Friday, September 4, 2009
The magic of the orchestra
Last night we went to a concert at the Cambodia Japan Cooperation Centre in the grounds of the Royal University of Phnom Penh. The bow tied orchestra, made up of cellos, violas and violins and directed by flamboyant critically acclaimed Icelandic long fringed conductor, Gudni A Emilsson played pieces by Mozart, Mendelssohn, Telemann and Jaan Raats.
The Tubingen Chamber Orchestra was established in 1957 specifically to create a cultural link through music with foreign universities and youth organisations all over the world. It has so far managed to make 63 tours to 90 countries in five continents including invitations to play at the Olympic Games in Mexico, the United States of America's Bicentenary and official visits of the President of the Federal Republic of Germany to Africa, Asia and America. A week long workshop gives Khmer musicians the experience of both orchestral and ensemble arrangements as much a confidence building as an academic exercise meant to motivate and nurture the 'joy of music making' and share the intimate magic of chamber music.
First up was Mozart, 'Divertimento F-major KV 138', familiar and comfortable but still a complex mix of tempo and sentiment.
Mendelssohn's 'Concerto for violin and orchestra in D-minor' featured German soloist, Julia Galic who like Mendelssohn began her public music career while barely a teenager. An accomplished violinist Galic's bow dashes over the belly of the violin, quick, light and pungent then the piece changes. Space is stretched with a more airy transparency and time slows. Unlike many composers of his time, Mendelssohn rewards soloists with attention, introducing them at the beginning of his work and allowing them to led and to carry the music. Galic took her spot with relish, even her neck stretches between rifts could have just as well been the flourishes of a musician hypnotised by the music she created. The piece circles around and finishes, both mood and tempo lifted.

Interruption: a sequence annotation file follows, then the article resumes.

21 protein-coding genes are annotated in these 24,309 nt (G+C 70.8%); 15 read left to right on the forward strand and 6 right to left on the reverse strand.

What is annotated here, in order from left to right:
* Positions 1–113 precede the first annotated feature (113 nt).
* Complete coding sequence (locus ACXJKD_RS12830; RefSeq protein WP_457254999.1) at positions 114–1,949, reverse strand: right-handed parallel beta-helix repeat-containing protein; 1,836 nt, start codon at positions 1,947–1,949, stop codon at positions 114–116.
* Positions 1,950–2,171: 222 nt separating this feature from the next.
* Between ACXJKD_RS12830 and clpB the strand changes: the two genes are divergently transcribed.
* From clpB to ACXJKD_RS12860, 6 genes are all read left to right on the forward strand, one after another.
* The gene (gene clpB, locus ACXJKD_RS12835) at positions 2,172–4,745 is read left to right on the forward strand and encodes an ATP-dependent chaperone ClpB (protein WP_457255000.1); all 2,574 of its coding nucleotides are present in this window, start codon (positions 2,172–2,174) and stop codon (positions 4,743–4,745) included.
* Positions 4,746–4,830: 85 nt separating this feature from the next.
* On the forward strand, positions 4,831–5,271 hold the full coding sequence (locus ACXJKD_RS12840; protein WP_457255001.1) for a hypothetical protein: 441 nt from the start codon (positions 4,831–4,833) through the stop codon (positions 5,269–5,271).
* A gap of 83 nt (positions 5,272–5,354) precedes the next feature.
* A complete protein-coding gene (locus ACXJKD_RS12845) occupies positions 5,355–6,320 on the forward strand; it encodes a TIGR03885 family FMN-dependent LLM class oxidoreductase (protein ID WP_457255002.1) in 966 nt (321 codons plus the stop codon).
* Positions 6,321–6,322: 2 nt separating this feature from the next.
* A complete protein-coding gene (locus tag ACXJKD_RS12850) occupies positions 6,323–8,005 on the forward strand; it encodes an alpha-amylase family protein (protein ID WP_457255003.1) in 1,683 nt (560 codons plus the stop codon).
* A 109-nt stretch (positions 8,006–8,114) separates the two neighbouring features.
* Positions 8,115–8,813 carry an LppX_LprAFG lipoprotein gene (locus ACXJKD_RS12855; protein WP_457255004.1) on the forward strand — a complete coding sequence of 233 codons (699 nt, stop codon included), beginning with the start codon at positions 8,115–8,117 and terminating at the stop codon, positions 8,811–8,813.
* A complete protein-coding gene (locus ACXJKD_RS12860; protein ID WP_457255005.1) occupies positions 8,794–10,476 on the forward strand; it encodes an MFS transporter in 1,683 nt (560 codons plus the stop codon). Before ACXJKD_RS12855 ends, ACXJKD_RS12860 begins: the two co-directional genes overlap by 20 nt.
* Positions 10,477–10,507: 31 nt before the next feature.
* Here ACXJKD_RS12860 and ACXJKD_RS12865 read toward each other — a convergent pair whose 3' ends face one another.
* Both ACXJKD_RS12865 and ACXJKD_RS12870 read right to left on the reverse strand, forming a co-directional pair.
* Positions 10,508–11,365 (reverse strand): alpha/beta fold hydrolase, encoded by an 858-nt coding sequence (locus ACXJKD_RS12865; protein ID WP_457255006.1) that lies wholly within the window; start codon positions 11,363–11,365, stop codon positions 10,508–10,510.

The contemporary Jaan Raats, an Estonian film score composer was next with the hugely popular (it has been played more than 2000 times worldwide by famous chamber orchestras and is available on several CDs) 'Concerto for chamber orchestra op.16'. Why are orchestral pieces given such unremarkable staid names?
The final work by Georg Teleman included some of the young Khmer musicians who had taken part in the workshop conducted as part of the Tubingen Chamber orchestra's visit. Teleman's composition included two transverse flutes, a young Khmer musician and her teacher. Their clear single notes tumbled over each other like autumn leaves providing the animation to a background of the multiple chords of the accompanying strings. Also in the orchestra were 2 Cambodian violinists and a viola who had taken part in the workshop.
Composers, to me, are story tellers, correographers- skillfully arranging notes and manipulating emotions, creating pictures, balancing and tipping symmetries. As a dancer I automatically see fluidity and physical movement. Often the composition begins to form a mental fairytale- Hansel and Gretel picking their way along a trail of bread crumbs in the ominous shadows of the Ilsenstein Forest- a temper tantrum of Tinkerbell proportions, little arms and legs, stars and fairydust flying everywhere- Mrs Tingy Winkle's warm washing strung kitchen, hot iron flying over starched handkerchiefs, her nose twitching at the singey smell of ironed soap suds- a medley of childhood memories.
The large, standing room only, audience's appreciation at the end of the final movement produced an enthusiastically welcomed encore. A recognisable German folk song (I can't remember the name of) was received with gusto.
We left the auditorium, which could have been almost anywhere in the world, emerged onto a wet almost deserted Russian Boulevard and headed to Metro for lemon Margaritas (me) and Espresso Martinis (him).
Incidently my favourite orchestral instrument is the haunting sound of the oboe. What's yours?